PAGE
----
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Escapism is a diversionary tactic we all use to distract ourselves from the mundane and banal aspects of everyday life. Entire industries (the film industry being a prevalent one) have been built around the concept. Losing yourself in a film or a novel for a few hours is a delightful and healthy way of dealing with stress or boredom, but a real problem arises when those fantasy worlds become more important than reality.

In Jim Henson’s Labyrinth, Sarah is first seen in a field in fanciful dress, reciting lines from some grand story while her dog, Merlin, watches. Then the clock strikes 7:00 and she must run back home to babysit her baby brother. She’s an hour late and it’s not the first time she’s let her playtime run too long. Her stepmother comments on the fact that Sarah never has dates or plans to go out with friends. Sarah has immersed herself so entirely in the worlds of her imagination that she resents the real world and those who are a part of it. She is so bitter and aggressive toward her family that she wishes the Goblin King from her story would come and take her brother away so that she doesn’t have to fulfill the responsibility of looking after him or even more simply, so she doesn’t have to spend time with him.

Sarah has minimal contact with the other people in her life and desires even less. She is not a part of society. Being social and being a part of a community is vital to a person as the only way to truly learn about humanity, its faults and its strengths, is to interact with people. Finding people that you enjoy interacting with is equally important as those are the people that will help you through the hardest parts of reality, the parts that really make you want to run away on a quest to save an innocent from the claws of some awful antagonist (especially if that antagonist is David Bowie in a pair of fitted leggings).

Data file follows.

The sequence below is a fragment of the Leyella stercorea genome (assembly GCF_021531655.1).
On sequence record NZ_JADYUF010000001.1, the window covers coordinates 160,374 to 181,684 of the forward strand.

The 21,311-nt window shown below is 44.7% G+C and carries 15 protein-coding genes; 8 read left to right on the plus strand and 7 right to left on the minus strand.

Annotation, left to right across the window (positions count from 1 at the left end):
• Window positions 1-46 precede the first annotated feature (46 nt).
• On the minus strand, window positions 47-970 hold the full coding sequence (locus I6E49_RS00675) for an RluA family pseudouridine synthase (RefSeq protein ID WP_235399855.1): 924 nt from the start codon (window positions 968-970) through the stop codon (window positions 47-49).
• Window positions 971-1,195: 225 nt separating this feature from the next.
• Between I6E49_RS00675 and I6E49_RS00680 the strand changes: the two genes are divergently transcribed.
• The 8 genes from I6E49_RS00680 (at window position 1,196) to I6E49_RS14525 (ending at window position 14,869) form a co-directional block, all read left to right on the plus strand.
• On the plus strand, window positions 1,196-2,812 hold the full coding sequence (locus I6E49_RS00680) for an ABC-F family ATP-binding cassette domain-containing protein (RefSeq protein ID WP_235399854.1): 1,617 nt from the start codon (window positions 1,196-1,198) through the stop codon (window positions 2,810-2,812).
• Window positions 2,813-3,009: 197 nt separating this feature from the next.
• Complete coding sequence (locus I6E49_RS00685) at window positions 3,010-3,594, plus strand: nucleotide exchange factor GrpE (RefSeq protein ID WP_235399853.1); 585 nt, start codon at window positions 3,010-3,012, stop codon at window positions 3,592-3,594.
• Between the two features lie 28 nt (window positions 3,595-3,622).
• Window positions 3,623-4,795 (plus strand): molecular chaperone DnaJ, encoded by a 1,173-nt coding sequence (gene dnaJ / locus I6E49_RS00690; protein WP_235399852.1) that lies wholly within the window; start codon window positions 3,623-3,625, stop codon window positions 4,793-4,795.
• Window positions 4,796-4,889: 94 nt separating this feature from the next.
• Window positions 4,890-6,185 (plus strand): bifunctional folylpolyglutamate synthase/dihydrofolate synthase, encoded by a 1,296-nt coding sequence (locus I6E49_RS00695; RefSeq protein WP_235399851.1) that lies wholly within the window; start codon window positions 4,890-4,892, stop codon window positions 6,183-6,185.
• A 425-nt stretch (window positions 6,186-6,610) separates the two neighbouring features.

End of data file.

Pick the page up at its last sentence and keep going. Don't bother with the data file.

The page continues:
As Sarah progresses through the Labyrinth, she realizes the importance of friends and outside help when she meets Hoggle and Ludo. This fantasy realm is vast and complex and unfair, just like the real world. The obstacles and lack of any sort of rule system frustrate her to no end, but she sees that it is not impossible to work out a path with Hoggle and Ludo’s help.

Sarah still holds on to the idea of finding security and happiness in a grand romance like that in the novel, but once she sees Jareth in the dream wedding sequence, she realizes that his love and the fictional love like it is not romantic or adoring, but is predacious and violent. She literally shatters the idea as well as the idea that this fictional world is the only one she needs and the only one that matters.

She returns to her home with her little brother and now carries a warmth and admiration for her family and life outside her toys, books and costumes. She does not denounce or reject the fantasy world she loves so dearly, saying that “every once in a while, for no reason at all, I need you,” indicating she now has a much healthier relationship with these forms of escape.